TRAINING: Playing with Fartlek

I had a conundrum on Thursday: I wanted to get my scheduled fartlek session in without harming my freshness for Saturday’s race too much.

To this end I came up with the following session which I felt would be valuable in “checking all my gears” and working some speed without tiring me out too much.


I had decided I wanted to do Fartlek for about an hour, which would most likely be around 12km or a bit more.


As I didn’t want to sprint all out all the time and didn’t want a longer recovery between sprints than 1:30, I settled for an easy to remember 30 seconds on/1:30 off or 30 repeats during the 1 hour.

This left me with an idea: I’ve got 5 main race paces (half-marathon, 10k, 5k, 3000m and 1 Mile) that I use regularly. 30 divided by 5 is six. So I would do 5 times 30 seconds at first half-marathon pace, then 10k pace all the way down to 1 mile pace and then restart. Between each effort there was the 1:30 float.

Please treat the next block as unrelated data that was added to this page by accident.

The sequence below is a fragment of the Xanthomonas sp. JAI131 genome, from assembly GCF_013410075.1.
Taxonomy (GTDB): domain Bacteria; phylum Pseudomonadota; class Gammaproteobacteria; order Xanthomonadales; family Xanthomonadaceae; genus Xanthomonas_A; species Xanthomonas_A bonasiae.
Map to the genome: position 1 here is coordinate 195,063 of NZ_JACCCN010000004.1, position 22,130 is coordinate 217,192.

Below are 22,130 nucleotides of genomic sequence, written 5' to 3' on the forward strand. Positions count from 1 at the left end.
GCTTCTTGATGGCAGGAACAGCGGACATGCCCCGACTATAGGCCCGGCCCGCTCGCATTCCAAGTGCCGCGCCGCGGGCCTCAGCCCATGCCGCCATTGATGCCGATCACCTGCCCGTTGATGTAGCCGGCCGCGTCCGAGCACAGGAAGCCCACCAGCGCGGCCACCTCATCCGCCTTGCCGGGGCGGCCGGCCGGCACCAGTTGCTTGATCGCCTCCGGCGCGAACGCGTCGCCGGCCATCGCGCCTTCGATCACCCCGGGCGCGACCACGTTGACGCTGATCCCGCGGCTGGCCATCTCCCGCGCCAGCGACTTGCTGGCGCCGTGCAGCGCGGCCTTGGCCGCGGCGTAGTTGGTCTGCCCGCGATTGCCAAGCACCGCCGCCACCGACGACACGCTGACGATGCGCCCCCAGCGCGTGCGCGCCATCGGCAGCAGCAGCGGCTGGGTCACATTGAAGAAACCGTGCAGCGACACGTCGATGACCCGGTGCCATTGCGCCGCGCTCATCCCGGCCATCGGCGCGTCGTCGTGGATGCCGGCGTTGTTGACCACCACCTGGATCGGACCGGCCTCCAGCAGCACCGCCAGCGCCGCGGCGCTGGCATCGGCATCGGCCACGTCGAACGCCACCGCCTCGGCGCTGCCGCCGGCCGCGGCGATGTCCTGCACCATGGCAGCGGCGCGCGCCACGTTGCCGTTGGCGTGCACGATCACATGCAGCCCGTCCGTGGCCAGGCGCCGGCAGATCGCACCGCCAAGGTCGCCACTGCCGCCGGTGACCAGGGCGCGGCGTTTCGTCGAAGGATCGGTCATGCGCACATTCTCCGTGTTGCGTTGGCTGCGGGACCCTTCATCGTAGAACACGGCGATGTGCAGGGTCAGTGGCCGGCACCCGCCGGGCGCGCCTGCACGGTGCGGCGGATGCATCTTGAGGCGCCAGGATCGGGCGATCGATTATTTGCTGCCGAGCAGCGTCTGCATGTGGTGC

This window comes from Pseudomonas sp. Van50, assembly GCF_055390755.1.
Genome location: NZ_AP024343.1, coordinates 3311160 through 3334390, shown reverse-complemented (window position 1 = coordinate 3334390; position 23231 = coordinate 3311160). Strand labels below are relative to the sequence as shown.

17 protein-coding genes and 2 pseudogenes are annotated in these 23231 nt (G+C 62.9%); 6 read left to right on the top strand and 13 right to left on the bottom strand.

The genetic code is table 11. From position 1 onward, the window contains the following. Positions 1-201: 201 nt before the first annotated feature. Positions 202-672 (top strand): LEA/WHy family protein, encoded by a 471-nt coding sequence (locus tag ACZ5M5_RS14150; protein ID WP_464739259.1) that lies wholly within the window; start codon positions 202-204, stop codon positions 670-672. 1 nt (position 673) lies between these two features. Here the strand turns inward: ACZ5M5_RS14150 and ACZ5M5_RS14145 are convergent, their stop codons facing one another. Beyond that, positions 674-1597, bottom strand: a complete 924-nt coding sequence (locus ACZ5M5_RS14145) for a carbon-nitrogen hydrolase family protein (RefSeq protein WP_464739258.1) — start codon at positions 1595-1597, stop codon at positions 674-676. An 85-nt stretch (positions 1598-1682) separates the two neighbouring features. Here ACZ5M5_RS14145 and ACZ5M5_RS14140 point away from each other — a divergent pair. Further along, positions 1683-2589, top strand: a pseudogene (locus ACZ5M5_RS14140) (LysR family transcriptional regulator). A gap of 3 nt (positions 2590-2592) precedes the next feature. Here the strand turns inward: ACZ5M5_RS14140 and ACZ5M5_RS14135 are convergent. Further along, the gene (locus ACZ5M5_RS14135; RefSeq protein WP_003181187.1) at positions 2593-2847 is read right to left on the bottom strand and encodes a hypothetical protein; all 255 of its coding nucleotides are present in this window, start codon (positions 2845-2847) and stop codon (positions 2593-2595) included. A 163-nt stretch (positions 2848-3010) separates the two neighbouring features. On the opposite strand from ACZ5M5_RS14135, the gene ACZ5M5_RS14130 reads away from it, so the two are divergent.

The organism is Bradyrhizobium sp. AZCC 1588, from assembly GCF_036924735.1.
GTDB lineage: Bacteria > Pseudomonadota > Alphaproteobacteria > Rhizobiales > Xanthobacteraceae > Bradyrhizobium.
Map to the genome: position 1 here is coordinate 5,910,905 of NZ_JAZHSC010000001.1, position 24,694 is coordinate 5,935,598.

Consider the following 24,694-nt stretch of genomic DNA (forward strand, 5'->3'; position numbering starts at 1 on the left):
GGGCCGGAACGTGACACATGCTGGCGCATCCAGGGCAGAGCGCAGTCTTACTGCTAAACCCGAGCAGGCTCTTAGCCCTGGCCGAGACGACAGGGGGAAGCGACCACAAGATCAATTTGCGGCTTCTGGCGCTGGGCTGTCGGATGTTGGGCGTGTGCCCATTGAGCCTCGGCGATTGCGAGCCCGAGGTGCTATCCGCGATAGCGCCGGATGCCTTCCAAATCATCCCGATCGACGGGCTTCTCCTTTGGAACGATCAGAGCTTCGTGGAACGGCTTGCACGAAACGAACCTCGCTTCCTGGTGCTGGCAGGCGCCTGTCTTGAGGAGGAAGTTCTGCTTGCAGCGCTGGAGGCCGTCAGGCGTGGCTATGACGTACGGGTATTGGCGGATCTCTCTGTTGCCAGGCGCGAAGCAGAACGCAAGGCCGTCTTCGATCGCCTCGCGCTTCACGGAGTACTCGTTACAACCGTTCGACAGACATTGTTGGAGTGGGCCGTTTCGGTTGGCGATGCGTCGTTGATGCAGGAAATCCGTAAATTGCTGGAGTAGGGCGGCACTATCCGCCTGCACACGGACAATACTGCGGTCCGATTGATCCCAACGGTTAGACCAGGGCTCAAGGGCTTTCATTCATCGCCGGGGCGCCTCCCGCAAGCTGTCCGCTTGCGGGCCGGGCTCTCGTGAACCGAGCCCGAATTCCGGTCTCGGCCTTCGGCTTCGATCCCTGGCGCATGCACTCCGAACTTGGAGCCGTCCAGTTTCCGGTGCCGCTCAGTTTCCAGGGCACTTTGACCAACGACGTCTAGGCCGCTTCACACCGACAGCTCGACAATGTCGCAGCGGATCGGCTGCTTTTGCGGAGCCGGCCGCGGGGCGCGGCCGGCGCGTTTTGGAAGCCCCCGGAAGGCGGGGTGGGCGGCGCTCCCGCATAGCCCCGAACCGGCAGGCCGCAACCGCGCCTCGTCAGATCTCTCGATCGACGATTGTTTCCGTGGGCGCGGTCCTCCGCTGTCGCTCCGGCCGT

I used a stretch of 1.5k flattish road away from my house and back, meaning I expected to go back and forth about 4 times. There was both small uphill and small downhill bits which affected the tempo of each repeat somewhat, but that was fine, after all it was a fartlek not a set interval session. And running different speeds (efforts really) on different gradients added to the challenge of the session.


Pleasantly surprised, time flew and I felt I got a good workout and learned a lot about the differences between the paces I employed (e.g. high knee lift motion only seems to start at 10k pace, legs only feel like moving really fast at 3000m and 1 mile pace and so on) and I didn’t get excessively fatigued.

As a transition session aimed at keeping the legs fast but reasonably fresh I think this was a success and a keeper for the future.


While there were variations on average for each of the 6 cycles I got faster from first rep to fifth rep as planned. The average pace for a session like this turned out to be 4:41min/km (12.4km for the hour) despite the slow 1:30 recoveries (which weren’t super-slow in any case as you are not completely destroyed by the efforts).


Closer to the season, you can opt for faster speeds all-round or random efforts. A more undulating course will also make it even more like a hill race. In terms of pace judgement and adapting to random effort vs. terrain demands, this session has a lot to teach.